Financing for the spot market, as well as for the auctions, still remains a key issue in the Mexican energy market. More commercial banks and Mexican investors have been called upon to participate, as in the first three auctions, it was mainly development banks and international funds that were involved.
Distributed generation needs clarity on prices
Distributed solar power was one of the main drivers of last year’s growth in Mexico. Several issues, according to the conference’s participants, may hinder or slow down further development, if not fully addressed.
The most urgent issue is represented by the new electricity tariff methodology, which the Mexican government is expected to issue soon. The new methodology is said to be clearly segmented, to show how much consumers will pay for each segment. Until the new prices are set, however, it remains difficult to calculate the risks and potential gains of future projects.
Another measure, which has been called for, is the extension of a simple permit procedure for projects between 500 kW to 2 MW in size under net metering.
This may open the market to a larger number of players, and encourage more Mexican businesses and industries to reduce their energy bills by going solar – something that could result in lower power prices of 15 to 20%.
In this regard, education and creating awareness of the advantages of solar will be the main task for next year, for those who want more distributed generation in the Mexican energy market.
Storage is far from commercial viability, but interest is increasing
Mexico’s energy regulatory commission, CRE and the National Energy Control Center, CENACE, have recently started to understand how storage and smart-grids can be integrated in the market, said SENER’s Aguilar.
The lack of a dedicated regulation still remains the main obstacle in understanding how quickly storage technologies and prices can evolve in the country’s renewable energy scenario. Interest from developers and integrators, however, is on the increase, on the back of a maturing energy market, at least in Latin America.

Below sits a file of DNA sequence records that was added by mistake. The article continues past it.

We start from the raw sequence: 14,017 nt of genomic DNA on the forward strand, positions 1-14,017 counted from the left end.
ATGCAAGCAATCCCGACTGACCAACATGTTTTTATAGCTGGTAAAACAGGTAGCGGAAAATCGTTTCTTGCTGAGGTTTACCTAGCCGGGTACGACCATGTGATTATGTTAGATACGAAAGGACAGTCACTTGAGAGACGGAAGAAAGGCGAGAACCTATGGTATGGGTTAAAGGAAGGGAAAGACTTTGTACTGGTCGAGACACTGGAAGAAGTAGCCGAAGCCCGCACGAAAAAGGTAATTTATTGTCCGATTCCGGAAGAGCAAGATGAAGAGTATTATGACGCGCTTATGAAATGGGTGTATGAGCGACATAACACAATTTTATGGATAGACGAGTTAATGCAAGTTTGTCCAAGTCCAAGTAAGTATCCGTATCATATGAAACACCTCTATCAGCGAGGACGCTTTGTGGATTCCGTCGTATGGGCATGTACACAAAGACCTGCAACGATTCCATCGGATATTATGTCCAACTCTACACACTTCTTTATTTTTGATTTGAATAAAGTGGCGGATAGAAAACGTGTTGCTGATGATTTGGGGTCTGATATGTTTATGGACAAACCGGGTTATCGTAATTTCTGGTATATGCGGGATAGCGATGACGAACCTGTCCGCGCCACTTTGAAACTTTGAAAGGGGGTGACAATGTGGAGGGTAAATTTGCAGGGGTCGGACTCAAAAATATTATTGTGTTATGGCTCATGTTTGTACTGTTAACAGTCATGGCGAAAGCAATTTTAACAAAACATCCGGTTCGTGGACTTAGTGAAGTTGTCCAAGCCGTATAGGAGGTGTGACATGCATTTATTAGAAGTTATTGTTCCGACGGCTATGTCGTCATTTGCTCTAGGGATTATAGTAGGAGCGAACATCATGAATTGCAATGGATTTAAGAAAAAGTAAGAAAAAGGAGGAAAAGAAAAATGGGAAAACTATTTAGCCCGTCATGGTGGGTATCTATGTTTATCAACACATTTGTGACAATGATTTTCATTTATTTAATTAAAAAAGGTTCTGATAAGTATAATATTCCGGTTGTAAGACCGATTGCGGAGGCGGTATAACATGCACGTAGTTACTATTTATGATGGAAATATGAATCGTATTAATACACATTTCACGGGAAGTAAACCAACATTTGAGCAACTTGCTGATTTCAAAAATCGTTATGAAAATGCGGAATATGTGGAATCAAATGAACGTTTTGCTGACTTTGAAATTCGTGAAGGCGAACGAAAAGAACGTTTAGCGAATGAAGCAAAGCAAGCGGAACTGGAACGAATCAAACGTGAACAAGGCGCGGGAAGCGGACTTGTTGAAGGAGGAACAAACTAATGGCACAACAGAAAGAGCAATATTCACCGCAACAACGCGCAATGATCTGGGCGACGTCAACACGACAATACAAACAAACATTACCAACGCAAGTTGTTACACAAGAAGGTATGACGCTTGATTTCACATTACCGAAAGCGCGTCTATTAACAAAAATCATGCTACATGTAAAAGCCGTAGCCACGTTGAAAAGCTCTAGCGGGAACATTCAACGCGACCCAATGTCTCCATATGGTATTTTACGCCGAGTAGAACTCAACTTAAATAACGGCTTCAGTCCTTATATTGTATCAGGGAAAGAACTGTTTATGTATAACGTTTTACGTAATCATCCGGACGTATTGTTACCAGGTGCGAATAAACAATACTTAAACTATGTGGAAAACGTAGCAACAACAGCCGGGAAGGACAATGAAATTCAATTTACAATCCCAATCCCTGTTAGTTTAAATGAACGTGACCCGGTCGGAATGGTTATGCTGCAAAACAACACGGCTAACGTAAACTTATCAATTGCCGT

Grid capabilities must be expanded, while creative solutions from the storage sector could be adopted to increase power system reliability, particularly since solar and renewable energy generation capacity will increase as a result of last years’ auctions.
A key event for all investors and market players
All in all, the Solar Summit Mexico is a must-attend event for all that seek serious solar PV business opportunities in Mexico.
The high profile of the speakers and moderators, as well as the in-depth analysis provided by its participants, are a necessary tool in understanding the numerous challenges present in the Mexican energy market, such as environmental permiting procedures, relationships with local communities, interconnection authorizations, grid reliability, a clear understanding of prices, the development of local partnerships, and good financing conditions.
Mexico is a rapidly growing economy, with an increasing energy demand. This will attract more players in both the short- and long-term, and will inevitably strengthen competition.
Overall, understanding the market mechanisms, together with the Mexican business culture, will be key to making projects more bankable.